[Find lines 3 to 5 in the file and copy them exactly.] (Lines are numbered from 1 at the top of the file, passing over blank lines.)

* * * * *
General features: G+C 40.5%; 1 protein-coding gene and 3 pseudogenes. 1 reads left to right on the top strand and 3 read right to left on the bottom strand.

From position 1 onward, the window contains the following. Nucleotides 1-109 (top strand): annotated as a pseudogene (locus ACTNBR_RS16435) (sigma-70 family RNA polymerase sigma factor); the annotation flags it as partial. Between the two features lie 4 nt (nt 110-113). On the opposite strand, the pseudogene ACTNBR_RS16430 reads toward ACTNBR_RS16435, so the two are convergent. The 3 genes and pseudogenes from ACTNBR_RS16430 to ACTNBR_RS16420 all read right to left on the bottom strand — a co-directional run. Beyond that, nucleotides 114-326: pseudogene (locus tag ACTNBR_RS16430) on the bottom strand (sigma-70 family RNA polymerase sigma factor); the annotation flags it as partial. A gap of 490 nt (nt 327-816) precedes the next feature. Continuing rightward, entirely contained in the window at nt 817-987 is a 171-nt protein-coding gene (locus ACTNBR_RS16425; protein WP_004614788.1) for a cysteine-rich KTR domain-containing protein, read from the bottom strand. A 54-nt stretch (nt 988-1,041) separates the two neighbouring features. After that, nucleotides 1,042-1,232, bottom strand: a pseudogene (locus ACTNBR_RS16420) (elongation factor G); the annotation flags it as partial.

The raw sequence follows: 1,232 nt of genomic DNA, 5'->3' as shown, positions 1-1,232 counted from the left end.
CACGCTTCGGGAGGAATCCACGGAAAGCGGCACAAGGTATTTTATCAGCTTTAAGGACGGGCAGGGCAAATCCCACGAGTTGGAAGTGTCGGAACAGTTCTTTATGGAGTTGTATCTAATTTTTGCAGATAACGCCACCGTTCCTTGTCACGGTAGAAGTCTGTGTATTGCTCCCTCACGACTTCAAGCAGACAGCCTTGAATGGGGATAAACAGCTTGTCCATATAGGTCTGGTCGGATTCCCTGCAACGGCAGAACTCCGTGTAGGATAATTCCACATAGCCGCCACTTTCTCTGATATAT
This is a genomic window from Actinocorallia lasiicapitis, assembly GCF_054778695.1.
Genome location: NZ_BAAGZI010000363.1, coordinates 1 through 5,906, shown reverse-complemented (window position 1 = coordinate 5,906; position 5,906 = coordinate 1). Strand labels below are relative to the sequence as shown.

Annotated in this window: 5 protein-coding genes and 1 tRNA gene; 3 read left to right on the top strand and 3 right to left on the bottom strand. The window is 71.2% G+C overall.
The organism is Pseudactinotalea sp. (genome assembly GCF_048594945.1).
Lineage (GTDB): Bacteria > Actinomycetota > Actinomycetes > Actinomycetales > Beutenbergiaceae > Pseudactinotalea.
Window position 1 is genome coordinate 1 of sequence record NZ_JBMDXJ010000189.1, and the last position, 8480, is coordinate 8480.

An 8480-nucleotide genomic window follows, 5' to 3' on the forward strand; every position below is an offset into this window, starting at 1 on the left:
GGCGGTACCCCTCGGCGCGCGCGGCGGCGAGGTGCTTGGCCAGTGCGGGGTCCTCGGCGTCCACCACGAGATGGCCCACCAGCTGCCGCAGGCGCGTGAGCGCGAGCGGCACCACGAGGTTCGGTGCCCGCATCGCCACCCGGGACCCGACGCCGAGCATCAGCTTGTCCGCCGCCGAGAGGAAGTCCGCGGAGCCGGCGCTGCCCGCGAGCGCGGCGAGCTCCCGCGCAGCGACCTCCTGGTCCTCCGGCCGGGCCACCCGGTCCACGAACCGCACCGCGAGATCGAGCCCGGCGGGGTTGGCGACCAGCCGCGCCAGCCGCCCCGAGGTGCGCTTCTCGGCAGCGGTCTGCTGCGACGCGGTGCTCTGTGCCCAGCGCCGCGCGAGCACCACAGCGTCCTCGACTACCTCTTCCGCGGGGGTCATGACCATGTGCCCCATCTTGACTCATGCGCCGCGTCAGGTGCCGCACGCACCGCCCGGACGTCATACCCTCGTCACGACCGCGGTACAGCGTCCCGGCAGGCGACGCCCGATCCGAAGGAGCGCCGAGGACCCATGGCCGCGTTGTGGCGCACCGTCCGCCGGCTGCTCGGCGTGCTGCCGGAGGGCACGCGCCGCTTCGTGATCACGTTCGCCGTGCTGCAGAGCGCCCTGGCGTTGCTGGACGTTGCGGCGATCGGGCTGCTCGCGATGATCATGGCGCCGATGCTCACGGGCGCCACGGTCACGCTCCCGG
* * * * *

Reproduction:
The raw sequence follows: 1,232 nt of genomic DNA, 5'->3' as shown, positions 1-1,232 counted from the left end.
CACGCTTCGGGAGGAATCCACGGAAAGCGGCACAAGGTATTTTATCAGCTTTAAGGACGGGCAGGGCAAATCCCACGAGTTGGAAGTGTCGGAACAGTTCTTTATGGAGTTGTATCTAATTTTTGCAGATAACGCCACCGTTCCTTGTCACGGTAGAAGTCTGTGTATTGCTCCCTCACGACTTCAAGCAGACAGCCTTGAATGGGGATAAACAGCTTGTCCATATAGGTCTGGTCGGATTCCCTGCAACGGCAGAACTCCGTGTAGGATAATTCCACATAGCCGCCACTTTCTCTGATATAT
This is a genomic window from Actinocorallia lasiicapitis, assembly GCF_054778695.1.